The camaraderie is infectious, as Philippe attracts an audience, makes mistakes, expresses fleeting moments of doubt, falls and learns how to relax into the high-wire act. In the process, he becomes the ultimate live performer, appreciating his own choices, audiences and themes and gauging how to assess the potential for distraction, danger and the risks of the fears of others. For example, one of his team members has a crippling fear of heights. Philippe, in dealing with his own fear of losing the lad, leads by example to provide the right measure of confidence in his own ability. With Mr. Kingsley’s circus ringmaster looking on while dragging on a cigarette in an elegant holder, Philippe studies cable thickness and load strength with the precision of an engineer. No detail, lesson or fact escapes his notice or accounting.

He is a cunning criminal; a foreigner plotting to intrude upon the World Trade Center for subversive purposes, and with a van full of foreign accomplices no less. No one who knows the history of the Twin Towers can ignore the stark similarities and differences in his crime and the acts of Islamic terrorist mass murder that would blast and ultimately take the skyscrapers down in 1993 and 2001. Philippe practices on the Cathedral of Notre Dame in Paris before he comes to lower Manhattan for that exceptional act in August of 1974, and, in a sense, the closest he comes to having a religion is his steely conviction in himself and in the power to master his mind and body here on earth, strictly on his own terms and for his own sake.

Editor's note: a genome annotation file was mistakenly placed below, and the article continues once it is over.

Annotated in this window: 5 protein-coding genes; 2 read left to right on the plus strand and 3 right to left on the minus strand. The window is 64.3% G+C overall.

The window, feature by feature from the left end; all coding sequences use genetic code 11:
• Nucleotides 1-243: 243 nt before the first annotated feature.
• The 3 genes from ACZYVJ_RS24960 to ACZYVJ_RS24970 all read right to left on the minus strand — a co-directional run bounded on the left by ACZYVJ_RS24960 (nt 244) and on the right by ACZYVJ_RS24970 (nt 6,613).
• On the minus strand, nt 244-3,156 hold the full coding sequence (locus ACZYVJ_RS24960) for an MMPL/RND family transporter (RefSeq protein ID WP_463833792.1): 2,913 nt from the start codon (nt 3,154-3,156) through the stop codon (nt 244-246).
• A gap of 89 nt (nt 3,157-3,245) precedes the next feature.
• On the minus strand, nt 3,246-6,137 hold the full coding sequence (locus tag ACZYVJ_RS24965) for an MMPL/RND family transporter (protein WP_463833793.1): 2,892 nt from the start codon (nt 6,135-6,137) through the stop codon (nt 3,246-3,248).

Philippe Petit is the antidote to the religious terrorist. He targets the World Trade Center to express himself and glorify man’s greatest achievements, not to martyr himself and destroy man’s greatest achievements. He calls his unexpected act by its French word: the coup.

The attempted coup is, as recreated by Mr. Zemeckis with amazing clarity and realism, body-tingling, nerve-wracking and breathtaking. The practices take place to Alan Silvestri’s jazz score. The act itself happens in silence or with music that matches its sense of the sublime. “The outside world starts to disappear,” Philippe recalls of his day on top of the world. “I feel the wire supporting me with the towers supporting the wire” and, in an instant, at the birth of the rising steel skyscrapers soaring into the clouds, the Frenchman who juggled for money on the sidewalks of Paris enacts something both beautiful and defiant in perfect unity with nature and the manmade. The Walk is meant for this moment, and everyone, especially Gordon-Levitt, cast and the special effects crew led by Mr. Zemeckis, lets it linger in wonder and amazement for a spectacularly powerful climax in cinema.